Saturday, August 23, 2014

Family History 13: A Young Family

1. My parents married in 1947. My oldest sister was born the next year. Their first years of marriage, they lived in a store building my grandfather Dorsey owned on Olney Street in Indianapolis. There were two three room apartments upstairs and, if you were looking at the store front from the street, my Mom and Dad were on the top left, and Vernon with Katherine were on the right. I guess there was no shower, bath, or refrigerator in each apartment, although there was a toilet, a sink, and a stove.

My Dad first worked a couple years for his older brother Vernon, a pie/cake business, I believe. Then my Dad drove a route for Tasty Bread, which required him to get up at 2 in the morning. I guess he fell asleep and drove off the road once. He'd go to sleep when he got home as late as 4 in the afternoon. But that was also about the time that his Dad's meat market would get busy. He'd ask Mom to get Dad up to help and sometimes she could hardly wake him. As my Mom told one pastor, "All he wants to do is go to bed." While they were living over the store, they went to Dorsey's church plant.

In four years they had three girls. I'm not sure how long they were married when my Dad took a chance on a different job with General Motors. Initially, it would be a pay cut. But it had a potential future that could take him further. He would go to work for GMAC, then called MIC (Motors Insurance Corporation). He would become an insurance adjuster, which fit his book keeping personality.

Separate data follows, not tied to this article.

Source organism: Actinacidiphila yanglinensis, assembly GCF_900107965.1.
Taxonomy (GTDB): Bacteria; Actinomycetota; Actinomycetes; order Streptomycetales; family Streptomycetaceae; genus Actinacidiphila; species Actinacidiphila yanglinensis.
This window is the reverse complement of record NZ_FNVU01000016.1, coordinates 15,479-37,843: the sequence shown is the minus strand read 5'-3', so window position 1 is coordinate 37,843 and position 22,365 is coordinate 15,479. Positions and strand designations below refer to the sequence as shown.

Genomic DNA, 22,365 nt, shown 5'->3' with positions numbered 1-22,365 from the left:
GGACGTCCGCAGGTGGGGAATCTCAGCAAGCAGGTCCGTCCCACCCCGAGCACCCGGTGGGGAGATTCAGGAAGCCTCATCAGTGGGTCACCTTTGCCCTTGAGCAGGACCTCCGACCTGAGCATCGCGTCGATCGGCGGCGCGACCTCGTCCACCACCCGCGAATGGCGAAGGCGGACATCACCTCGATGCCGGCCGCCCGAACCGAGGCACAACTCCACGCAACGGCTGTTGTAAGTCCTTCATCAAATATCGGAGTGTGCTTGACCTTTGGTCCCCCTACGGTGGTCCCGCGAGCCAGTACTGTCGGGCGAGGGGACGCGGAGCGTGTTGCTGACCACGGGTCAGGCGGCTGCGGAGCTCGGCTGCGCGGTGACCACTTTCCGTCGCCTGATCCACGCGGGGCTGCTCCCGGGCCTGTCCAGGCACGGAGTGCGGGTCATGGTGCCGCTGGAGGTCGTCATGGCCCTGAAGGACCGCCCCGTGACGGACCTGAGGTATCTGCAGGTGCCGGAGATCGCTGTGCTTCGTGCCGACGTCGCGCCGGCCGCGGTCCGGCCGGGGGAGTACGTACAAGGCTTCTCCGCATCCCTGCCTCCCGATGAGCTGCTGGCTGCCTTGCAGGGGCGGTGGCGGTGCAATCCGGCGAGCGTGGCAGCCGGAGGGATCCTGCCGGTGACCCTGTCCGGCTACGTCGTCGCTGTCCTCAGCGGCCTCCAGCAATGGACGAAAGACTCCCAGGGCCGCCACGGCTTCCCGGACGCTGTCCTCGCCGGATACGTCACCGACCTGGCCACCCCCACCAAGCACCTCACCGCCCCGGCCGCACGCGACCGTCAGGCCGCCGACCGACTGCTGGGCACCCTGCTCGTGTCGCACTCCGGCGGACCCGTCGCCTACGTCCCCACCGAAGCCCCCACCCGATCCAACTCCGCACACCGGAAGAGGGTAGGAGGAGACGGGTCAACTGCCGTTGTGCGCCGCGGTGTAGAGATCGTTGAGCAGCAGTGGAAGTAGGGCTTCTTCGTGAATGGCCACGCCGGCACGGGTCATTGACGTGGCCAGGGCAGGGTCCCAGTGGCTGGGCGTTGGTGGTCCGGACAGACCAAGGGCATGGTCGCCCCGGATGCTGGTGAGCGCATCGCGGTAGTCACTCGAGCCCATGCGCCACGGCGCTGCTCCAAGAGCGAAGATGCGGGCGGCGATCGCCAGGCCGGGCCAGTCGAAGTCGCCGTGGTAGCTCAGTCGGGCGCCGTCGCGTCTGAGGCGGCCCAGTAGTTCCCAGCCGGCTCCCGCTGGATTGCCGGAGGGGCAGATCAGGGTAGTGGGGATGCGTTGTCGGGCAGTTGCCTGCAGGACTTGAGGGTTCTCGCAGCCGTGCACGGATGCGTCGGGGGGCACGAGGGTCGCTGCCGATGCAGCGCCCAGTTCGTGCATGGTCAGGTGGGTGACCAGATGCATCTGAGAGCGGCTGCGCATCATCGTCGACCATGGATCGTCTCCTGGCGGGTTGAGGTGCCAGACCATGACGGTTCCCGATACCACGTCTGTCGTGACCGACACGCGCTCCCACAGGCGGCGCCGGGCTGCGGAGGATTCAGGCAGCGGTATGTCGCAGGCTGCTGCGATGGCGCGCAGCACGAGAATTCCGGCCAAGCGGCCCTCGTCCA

My mother would raise the girls and later teach piano on the side. At one time she had over 20 students. She was a member of the Indiana Music Teacher's Association. My three oldest sister would become the "Schenck Trio" in their teen years and would sing at various Pilgrim Holiness churches. There was one instance where one of them had trimmed bangs and a pastor was uncomfortable with her singing--because she had trimmed her hair.

My mother tells a story about struggling over how to dress the girls in relation to standards. She felt like the Lord gave her Philippians 2:12, "Work out your salvation with fear and trembling." She felt like God was saying that she shouldn't worry about what others thought but do what her judgment and conscience thought was best.

That reminds me of some stories from her earlier years as well. There was a story I think I've mentioned earlier of a church leader who thought children shouldn't play with dolls (that was at Kingswood, Kentucky). But as a young girl, she felt like she shouldn't listen to fictional stories on the radio like Ma Perkins. She felt like she was misappropriating her time, getting too involved with them.

2. They lived four years over Grandpa Schenck's store. Then they moved to Evanston Ave, right before my third sister was born. My Uncle Paul followed them there, not far from where Northside Pilgrim Church was (which later became Trinity Wesleyan on Allisonville).

Uncle Paul must have loved Mom a lot. After he and his young wife got married, they soon moved in a curtained off place in the kitchen area of my parents' apartment above Dorsey's store. He and Aunt B. moved where Mom and Dad moved several times. First to Evanston Ave, then to Crestview, and finally to a magnificent house and yard (I always thought) not far from Preston Ave. The exceptions were the year Mom and Dad moved to Evansville and the three months Mom and Dad lived in Anderson. Of course they didn't move to Florida in 1971. I wrote much of the story of this period after my father died, so I need not repeat it.

I mentioned last week how Paul followed them to Indianapolis the night of their wedding to give them money for their honeymoon. He gave my Mom her first bike when she was twelve years old in Greenwood. He put it together using parts from several bikes. (She hit a fence her first time) He went to a pawn shop in a torrent of rain the day before Mom graduated to get her a watch.